Why does the
-e option behave differently when the script is written in
/etc/rc.local and when it is not?
For example, if you have a script like this and run
echo-sleep5.sh process disappears in seconds.
/bin/sh does not have
no_such_command and is intended to fail here.)
#!/bin/sh-e /path/to/echo-sleep5.sh | no_such_command &
#!/bin/bash # set-e i = 0 while [true]; do sleep5 echo "$i" i = $(($i+1)) done
However, if you write the contents of
/etc/rc.local, if you don't do
echo-sleep5.sh, the process will continue.
What makes these differences?
The environment is started by Raspbian Jessie.
I used the actual machine to investigate based on other people's comments.
The process remained the difference between ignoring
set-e behaves as designed
For example, if you run caller.sh with the following script, the echo-sleep5.sh process disappears in seconds.
The default behavior of the signal
SIGPIPE is to terminate the process.
SIGPIPE is not masked, so if a 書き込みwrite error: Brokenpipe が occurs, it receives
SIGPIPE and terminates the process.
However, if you write the contents of caller.sh in /etc/rc.local (Sivan is the same), if you don't set-e within echo-sleep5.sh, the process will continue.
What makes these differences?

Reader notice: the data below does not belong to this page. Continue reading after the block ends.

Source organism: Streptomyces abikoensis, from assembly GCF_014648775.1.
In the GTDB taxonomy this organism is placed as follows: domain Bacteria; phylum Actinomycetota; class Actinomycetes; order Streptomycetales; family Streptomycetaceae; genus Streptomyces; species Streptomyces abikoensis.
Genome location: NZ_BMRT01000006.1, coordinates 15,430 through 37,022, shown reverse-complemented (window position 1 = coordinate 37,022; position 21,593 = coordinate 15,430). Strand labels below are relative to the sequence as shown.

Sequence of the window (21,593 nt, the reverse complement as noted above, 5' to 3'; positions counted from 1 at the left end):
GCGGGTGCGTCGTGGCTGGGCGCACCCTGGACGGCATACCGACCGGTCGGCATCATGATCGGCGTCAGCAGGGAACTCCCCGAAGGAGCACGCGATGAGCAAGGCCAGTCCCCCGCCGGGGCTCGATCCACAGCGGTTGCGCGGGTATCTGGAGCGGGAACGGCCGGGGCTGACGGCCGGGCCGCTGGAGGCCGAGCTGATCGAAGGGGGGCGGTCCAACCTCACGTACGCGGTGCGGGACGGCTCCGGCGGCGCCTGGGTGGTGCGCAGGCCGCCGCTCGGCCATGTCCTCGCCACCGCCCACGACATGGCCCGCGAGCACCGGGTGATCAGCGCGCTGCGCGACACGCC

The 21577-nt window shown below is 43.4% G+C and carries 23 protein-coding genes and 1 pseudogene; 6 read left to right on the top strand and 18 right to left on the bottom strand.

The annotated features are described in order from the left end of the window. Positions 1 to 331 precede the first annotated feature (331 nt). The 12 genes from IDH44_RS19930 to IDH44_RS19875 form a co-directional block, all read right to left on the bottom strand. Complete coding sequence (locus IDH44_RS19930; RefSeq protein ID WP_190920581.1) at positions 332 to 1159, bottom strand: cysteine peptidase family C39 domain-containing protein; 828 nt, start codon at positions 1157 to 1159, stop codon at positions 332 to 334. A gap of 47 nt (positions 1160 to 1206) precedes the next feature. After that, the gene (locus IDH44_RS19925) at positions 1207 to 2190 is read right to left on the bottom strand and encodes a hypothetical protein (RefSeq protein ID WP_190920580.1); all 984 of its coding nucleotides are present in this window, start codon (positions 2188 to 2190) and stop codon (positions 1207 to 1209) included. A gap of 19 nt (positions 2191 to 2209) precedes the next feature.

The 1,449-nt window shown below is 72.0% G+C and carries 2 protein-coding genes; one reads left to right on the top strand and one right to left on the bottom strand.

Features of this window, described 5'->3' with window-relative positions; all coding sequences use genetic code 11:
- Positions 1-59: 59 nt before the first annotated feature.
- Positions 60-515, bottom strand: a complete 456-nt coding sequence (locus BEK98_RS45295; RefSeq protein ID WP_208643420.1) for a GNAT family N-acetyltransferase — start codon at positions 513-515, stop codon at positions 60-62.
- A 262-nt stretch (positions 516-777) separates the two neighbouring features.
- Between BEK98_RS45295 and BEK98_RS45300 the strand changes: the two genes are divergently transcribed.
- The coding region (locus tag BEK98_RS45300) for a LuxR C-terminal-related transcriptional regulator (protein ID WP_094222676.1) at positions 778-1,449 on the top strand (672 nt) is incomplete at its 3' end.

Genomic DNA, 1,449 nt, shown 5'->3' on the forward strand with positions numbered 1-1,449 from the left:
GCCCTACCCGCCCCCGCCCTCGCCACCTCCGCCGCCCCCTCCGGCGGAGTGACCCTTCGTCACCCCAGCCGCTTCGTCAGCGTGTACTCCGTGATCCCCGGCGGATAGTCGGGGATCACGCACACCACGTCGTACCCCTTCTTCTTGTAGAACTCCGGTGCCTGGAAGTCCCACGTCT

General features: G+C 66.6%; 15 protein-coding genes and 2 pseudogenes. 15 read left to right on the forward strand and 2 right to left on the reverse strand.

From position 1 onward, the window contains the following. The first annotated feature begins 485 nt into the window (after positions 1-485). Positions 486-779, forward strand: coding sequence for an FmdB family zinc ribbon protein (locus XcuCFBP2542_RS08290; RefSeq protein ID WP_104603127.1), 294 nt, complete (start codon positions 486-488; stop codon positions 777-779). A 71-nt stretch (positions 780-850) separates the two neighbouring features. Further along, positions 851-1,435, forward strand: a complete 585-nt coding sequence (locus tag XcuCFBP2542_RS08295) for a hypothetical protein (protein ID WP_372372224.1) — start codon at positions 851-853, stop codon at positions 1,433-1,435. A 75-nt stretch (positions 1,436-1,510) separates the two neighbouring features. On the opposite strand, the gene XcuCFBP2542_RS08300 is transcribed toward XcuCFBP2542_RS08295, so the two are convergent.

Booting via rc-local.service in systemd will ignore the signal
SIGPIPE.Therefore, a "write error: Broken pipe" does not terminate the process.
I checked with strace and found that when I ran
set-e, the shell script terminated itself when it detected an error (
Also, I checked to see if the signal is actually set to ignore.
When I ran
cat/proc/self/status in the script, the SigIgn line was as follows:
SigIgn:0000000000001006 (hexadecimal, where 1006 is a binary number of 0001000000000110)
SIGPIPE signal number is 13.
The 13th bit from the right is ON, so the
SIGPIPE is ignored.
Why does the -e option behave differently when the script is written to /etc/rc.local and when it is not?
The behavior of the -e option is not different.
If you write to /etc/rc.local, if you get a "write error: Broken pipe", the -e option will terminate the process, and the -e option will not terminate the process.
If you run it directly without writing it to /etc/rc.local, the process will terminate, whether you add the -e option or not.Even if you don't turn it on, it ends with a signal reception.
If you did not add the -e option, the process did not end when you tried ignoring the signal
This is an environment where you have verified its operation.
Raspbian GNU/Linux 10 (buster)
I checked with my hand (Ubuntu 16.04) and changed
echo "$i" from
echo-sleep5.sh to redirect
echo "$i">/tmp/foo, and
caller.sh from the command line also left the
I haven't followed the lead yet, so I imagine it's the difference between whether or not I/O fails.
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